Middle-Tier Suburban Retail: A Southern Anomaly?

Middle-Tier Suburban Retail: A Southern Anomaly?

The mass population exodus to the suburbs in the 1950’s and 1960’s resulted in the creation of hundreds of thousands of new suburban homes across the country, and thus, the birth of the suburban shopping center. While suburban growth rates naturally varied by region, the Southeastern United States benefited from multiple factors which encouraged the suburban shopping environment in its earliest decades. The eight state coverage of the Tennessee Valley Authority made cheap power available to homeowners in an otherwise hot and humid region, and the insurance industry in Atlanta and Charleston provided the backing for banking and institutional growth–which attracted many to the early suburban colonial and split level homes in the South. (Cornell University, Michael A. Tomlan). Fast-forward to today, and retail is still following suburban residential rooftops, though many industry professionals reserve a pessimistic outlook due to the growth of e-commerce and the desirability of new generations wanting to live within the Central Business District (CBD). When discussing how to attract shoppers to physical retail stores, urban or suburban, the latest twist in conversations cite experiential retail as the solution.

Some of the fastest growing cities in the Southeastern United States, such as Atlanta, Charlotte, Nashville, Tampa, and Miami, are continuing to sprawl with rapid outward expansion. Doug Yearley, Toll Brother’s CEO, recently remarked at Cornell University’s Real Estate Conference that many people are still leaving cities for the suburbs once their kids reach school-age, and that the “American Dream” is alive and well. He cited data specifying that premiums for new homes, which are predominantly being built outside of urban areas, are higher than they have ever been as compared with existing homes, meaning that homebuilders are still building, and consumers are still buying in the suburbs at a high rate. As a result, new retail developments continue to be constructed, with strip/convenience centers (<30,000SF), neighborhood centers (30,000 – 125,000SF), and community retail centers (125,000 – 400,000SF) maintaining popularity (ICSC Insight Center, 2019). Is a successful experiential approach feasible in middle-tier retail centers, such as those commonly located near suburban neighborhoods, or is it strictly limited to the high-end retail stores? With the desirable growth locations for major market Southeastern cities located 20+ miles outside the CBD, developers and retailers alike are adapting their strategies to capture that market, with a long-term focus in mind.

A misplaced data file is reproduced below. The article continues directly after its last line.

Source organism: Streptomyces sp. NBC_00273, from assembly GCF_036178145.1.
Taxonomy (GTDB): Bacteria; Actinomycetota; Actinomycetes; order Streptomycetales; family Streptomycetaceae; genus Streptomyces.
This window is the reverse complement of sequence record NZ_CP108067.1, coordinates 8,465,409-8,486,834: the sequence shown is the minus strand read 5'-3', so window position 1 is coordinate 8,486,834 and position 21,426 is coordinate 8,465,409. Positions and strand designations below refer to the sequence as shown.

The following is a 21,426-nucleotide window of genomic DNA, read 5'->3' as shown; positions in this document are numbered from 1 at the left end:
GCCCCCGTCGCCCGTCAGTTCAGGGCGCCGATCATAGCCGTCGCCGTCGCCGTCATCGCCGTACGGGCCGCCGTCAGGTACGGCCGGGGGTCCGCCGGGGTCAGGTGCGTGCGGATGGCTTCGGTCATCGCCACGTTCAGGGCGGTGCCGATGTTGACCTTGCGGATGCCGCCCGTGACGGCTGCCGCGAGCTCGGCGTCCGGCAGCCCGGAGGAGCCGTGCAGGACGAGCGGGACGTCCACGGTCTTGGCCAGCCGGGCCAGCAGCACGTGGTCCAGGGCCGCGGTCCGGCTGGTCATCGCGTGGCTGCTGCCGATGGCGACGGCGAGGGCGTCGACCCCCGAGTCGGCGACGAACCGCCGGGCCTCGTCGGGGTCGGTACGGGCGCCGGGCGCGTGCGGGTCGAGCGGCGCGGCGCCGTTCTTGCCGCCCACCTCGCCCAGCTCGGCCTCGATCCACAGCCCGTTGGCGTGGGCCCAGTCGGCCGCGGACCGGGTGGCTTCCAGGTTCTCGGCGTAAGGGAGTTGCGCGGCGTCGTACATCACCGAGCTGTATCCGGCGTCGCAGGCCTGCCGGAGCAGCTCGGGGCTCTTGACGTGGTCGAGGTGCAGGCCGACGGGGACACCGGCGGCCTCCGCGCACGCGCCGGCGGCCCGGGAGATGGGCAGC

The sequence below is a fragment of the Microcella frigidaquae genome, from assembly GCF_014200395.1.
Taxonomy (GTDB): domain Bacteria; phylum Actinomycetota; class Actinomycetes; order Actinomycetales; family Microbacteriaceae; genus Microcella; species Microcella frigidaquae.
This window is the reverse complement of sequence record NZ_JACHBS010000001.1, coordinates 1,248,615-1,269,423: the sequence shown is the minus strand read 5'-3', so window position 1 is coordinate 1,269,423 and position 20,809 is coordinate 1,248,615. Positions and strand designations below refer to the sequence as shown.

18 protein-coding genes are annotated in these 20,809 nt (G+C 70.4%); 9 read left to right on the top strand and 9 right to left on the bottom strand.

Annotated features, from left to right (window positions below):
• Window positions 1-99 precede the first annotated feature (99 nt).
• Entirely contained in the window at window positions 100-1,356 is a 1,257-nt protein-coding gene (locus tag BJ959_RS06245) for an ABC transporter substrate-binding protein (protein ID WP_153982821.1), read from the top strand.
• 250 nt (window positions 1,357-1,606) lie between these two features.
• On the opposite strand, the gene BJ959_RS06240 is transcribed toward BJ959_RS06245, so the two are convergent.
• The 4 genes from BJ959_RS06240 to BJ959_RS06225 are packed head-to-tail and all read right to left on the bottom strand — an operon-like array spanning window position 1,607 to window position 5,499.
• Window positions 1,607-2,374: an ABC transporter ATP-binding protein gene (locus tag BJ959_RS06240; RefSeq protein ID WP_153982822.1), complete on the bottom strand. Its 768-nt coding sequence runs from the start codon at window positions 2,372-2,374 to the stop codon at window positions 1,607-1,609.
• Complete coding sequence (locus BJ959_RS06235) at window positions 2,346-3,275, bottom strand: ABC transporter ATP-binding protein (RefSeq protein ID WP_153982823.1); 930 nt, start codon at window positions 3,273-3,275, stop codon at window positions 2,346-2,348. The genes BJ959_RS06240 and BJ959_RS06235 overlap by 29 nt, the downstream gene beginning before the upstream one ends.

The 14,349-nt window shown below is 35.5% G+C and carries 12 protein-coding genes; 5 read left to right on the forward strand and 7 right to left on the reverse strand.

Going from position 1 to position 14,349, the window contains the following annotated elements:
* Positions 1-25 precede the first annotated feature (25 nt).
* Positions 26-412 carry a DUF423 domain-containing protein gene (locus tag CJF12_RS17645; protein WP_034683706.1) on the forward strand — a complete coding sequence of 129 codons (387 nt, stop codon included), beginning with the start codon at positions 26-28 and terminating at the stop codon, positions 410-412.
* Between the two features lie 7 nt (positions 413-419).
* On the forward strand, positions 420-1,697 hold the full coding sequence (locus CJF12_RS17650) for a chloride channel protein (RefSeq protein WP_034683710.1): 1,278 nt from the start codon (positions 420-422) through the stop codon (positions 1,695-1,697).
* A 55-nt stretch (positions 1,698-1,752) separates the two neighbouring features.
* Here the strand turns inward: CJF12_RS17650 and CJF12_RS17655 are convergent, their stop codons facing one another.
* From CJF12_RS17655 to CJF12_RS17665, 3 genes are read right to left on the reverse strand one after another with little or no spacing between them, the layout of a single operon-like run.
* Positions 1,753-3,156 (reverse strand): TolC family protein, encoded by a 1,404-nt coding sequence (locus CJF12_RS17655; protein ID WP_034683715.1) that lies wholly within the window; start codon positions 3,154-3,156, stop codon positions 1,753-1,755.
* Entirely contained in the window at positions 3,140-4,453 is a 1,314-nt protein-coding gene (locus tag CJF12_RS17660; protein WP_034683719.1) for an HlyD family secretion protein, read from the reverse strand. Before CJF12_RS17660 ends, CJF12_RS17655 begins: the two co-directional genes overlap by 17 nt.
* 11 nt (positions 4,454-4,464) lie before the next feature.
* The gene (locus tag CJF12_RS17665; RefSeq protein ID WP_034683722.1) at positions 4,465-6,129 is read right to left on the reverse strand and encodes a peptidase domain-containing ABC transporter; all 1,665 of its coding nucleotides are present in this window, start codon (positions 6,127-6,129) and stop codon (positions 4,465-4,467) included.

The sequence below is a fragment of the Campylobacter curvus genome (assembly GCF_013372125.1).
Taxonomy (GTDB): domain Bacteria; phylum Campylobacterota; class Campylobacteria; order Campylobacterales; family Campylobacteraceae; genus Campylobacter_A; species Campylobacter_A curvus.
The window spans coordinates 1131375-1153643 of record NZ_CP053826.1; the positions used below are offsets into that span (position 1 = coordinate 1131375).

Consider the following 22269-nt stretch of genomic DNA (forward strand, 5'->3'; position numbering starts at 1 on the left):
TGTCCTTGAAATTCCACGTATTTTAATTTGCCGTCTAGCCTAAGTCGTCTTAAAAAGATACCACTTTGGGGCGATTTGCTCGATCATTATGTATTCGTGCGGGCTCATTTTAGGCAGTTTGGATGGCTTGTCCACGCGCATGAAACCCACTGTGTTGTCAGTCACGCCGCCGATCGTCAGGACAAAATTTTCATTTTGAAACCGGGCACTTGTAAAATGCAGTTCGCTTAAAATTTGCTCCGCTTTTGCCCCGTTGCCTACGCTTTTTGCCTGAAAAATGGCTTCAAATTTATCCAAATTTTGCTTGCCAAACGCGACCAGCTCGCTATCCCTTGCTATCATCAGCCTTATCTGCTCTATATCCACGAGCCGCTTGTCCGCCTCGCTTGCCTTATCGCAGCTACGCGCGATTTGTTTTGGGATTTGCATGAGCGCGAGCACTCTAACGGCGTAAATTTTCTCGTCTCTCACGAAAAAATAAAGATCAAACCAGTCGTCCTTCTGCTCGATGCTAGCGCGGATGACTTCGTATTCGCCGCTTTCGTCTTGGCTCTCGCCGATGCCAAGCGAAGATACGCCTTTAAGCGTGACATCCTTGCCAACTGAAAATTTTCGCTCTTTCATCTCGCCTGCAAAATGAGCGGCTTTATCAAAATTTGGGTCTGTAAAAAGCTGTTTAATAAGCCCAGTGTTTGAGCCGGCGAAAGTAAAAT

Over 9,000 retail store closures were announced in 2019 alone (USA Today, 2019), strengthening the idea that a retail apocalypse is near, often blaming internet sales. Just how much can be credited to e-commerce? According to Lauren Leach, director of real estate advisory services at Conway MacKenzie, e-commerce sales account for only 10.7% of retail sales, indicating that there are other factors influencing store closures (National Real Estate Investor, 2019). Additionally, in the December 2019 Monthly Consumer Surveys conducted by Prosper Insights & Analytics, and endorsed by ICSC, the electronics sector was the only sector where consumers elected to shop online rather than in a physical store. Competition, proven by the nature of the fact that the United States is “overstored”, along with American urbanization, has aided e-commerce in affecting retail growth. By overbuilding commercial retail space, with almost 24 square feet of commercial retail space for every American, retailers in the United States are competing against each other for the consumer’s purchases more than any other country (AT Kearney, 2018). These factors have led to news headlines betting against the future of retail, often generalizing and consolidating the asset class as a one-size-fits-all failure across all geographies.



In November 2019, billionaire hedge fund investor Carl Icahn became the largest short seller of mall debt by purchasing credit default swaps on the direction of the CMBX 6 index, which tracks 25 commercial mortgage backed securities with large exposure to mall loans. While he has suffered early losses, the majority of the loans in CMBX 6 were originated in 2012, and Icahn is positioned to gain as much as $400 million if these borrowers face debt service issues by 2022. Icahn’s bet is that rising mall vacancies will continue to increase, and borrowers will fail to service their debt payments. While traditional mall tenants such as Sears, Payless ShoeSource, and FootLocker are closing stores, or shuttering their companies altogether, mall owners in primary and secondary markets have filled vacancies with new retail tenants whose store opening numbers continue to increase year over year such as Ross Dress for Less, The TJX Companies, Burlington, and Ulta. Perhaps even more popular in primary markets has been the introduction of experiential retail, which ranges in definition and application type, but includes experiences such as augmented or virtual reality, curated shopping experiences enhanced with the help of big data, personal shopping assistants, and apparel personalization. Some owners have spent millions of dollars retrofitting their space as an experiential world, perhaps most notably the recent renovations to the Saks Fifth Avenue flagship store in New York City. Alternatively, many owners are renovating vacant spaces to service new uses, such as self-storage facilities, distribution centers for online retailers, recreational opportunities, health care, and medical office space. According to CoStar, of the new self-storage properties that have opened since 2015, 7% were converted from former retail buildings. Steve Mellon, managing director of JLL, believes these retail sites are often a good fit for self-storage properties, which in today’s world often rely on being highly visible to potential customers – a trait they share with retail. Mellon has also had many self-storage clients looking to buy big-box stores lose out to medical office competitors (National Real Estate Investor, 2019).